How do these experiences make me feel? I suppose, since intolerance and discrimination have been present throughout my entire life that other peoples’ thoughts don’t really matter to me anymore. Their actions are more of a concern to me, especially with in a group. In Prerov, the far‐right groups were demonstrating under the protection of the freedom of speech laws in the Czech Republic. I support freedom of speech for everyone but believe that the motive of the Autonomous Nationalists was to intimidate and to physically harm the Roma people, which has been previously documented at numerous demonstrations. This is mob action, which can be defined as the knowing or use of reckless force or violence or disturbing the peace by 2 or more persons acting together and without authority of law. In some perfect world we would all love each other and appreciate each other’s differences but I think that we are a long way from this. Also, I believe that this sort of change requires a turning of one’s heart and will not happen because of any law enforcement.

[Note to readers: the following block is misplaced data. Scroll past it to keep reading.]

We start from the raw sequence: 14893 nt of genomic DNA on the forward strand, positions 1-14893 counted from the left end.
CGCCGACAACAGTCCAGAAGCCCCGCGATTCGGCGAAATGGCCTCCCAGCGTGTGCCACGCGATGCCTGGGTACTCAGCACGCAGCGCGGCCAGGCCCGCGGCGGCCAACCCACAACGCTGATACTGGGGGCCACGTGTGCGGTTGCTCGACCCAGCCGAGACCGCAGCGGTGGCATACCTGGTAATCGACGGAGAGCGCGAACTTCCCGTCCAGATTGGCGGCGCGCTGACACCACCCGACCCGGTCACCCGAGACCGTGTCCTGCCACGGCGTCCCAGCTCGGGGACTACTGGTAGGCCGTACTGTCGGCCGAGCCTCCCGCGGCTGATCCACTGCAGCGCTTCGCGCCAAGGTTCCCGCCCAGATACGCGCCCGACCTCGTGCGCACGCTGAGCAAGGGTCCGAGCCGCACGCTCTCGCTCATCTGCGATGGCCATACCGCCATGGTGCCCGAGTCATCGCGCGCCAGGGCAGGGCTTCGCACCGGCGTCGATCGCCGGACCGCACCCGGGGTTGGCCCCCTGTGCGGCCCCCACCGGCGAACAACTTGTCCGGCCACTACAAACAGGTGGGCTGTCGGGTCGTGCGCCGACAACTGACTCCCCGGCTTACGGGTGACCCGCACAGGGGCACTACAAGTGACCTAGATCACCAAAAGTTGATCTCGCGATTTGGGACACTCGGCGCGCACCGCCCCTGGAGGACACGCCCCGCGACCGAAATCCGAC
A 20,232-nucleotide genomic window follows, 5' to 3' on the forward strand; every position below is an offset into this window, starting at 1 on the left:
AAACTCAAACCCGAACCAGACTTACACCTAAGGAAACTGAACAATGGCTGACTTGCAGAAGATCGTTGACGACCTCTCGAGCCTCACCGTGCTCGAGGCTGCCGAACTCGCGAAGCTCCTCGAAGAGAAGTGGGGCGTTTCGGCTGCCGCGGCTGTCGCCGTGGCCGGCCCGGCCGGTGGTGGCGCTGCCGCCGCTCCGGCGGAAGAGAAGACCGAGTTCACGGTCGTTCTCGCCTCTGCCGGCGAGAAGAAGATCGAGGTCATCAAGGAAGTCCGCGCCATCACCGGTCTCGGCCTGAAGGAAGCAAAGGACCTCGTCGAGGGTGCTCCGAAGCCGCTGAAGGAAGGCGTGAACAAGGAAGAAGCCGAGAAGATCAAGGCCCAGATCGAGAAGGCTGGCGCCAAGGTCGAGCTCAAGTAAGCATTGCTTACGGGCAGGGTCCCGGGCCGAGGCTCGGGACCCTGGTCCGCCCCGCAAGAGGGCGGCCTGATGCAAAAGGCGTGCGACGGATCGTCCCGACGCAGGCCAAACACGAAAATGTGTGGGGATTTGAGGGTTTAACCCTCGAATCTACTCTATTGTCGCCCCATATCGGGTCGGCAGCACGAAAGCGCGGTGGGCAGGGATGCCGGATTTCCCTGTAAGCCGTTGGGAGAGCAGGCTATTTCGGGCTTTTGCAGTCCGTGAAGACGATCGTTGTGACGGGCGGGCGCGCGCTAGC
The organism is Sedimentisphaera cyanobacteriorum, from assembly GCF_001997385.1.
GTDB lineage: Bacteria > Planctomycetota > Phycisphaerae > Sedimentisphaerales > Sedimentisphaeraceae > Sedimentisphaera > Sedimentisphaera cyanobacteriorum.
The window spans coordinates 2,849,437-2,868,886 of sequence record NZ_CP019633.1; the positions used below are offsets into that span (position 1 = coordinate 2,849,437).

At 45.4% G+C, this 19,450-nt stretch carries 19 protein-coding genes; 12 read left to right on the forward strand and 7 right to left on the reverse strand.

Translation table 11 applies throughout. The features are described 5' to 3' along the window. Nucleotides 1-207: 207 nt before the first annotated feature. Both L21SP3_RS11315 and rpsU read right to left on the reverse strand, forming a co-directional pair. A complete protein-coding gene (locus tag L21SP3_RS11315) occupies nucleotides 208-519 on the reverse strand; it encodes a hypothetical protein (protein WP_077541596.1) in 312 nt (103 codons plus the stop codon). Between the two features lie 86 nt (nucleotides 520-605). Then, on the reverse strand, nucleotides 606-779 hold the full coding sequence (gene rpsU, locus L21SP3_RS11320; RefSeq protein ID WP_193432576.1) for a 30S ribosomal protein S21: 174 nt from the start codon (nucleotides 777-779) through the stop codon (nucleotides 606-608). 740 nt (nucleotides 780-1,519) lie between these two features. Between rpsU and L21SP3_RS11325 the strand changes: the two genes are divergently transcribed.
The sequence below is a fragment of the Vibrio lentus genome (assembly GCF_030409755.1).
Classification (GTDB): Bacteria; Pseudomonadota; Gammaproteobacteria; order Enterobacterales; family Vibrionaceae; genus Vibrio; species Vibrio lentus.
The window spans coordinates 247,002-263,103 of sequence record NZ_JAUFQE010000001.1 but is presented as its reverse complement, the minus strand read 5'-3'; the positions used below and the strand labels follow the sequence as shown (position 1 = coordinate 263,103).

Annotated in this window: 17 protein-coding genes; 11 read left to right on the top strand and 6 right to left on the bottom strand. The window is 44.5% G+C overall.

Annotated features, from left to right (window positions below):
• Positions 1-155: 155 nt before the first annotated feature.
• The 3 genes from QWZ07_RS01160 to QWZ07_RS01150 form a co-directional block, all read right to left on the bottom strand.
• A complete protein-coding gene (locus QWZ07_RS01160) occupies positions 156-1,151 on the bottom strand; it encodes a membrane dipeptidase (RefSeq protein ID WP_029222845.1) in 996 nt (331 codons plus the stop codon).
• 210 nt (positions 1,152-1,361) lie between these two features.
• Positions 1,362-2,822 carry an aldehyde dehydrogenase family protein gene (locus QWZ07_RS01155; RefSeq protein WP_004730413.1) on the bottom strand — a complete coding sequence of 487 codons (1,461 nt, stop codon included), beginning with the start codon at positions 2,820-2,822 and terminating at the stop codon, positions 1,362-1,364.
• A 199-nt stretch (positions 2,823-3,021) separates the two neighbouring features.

Stay tuned next week for the third and final part.

2 comments

  • Mike Ward

    Mike Ward Evanston, IL

    Very insightful.

    Very insightful.

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    Naequ Naequ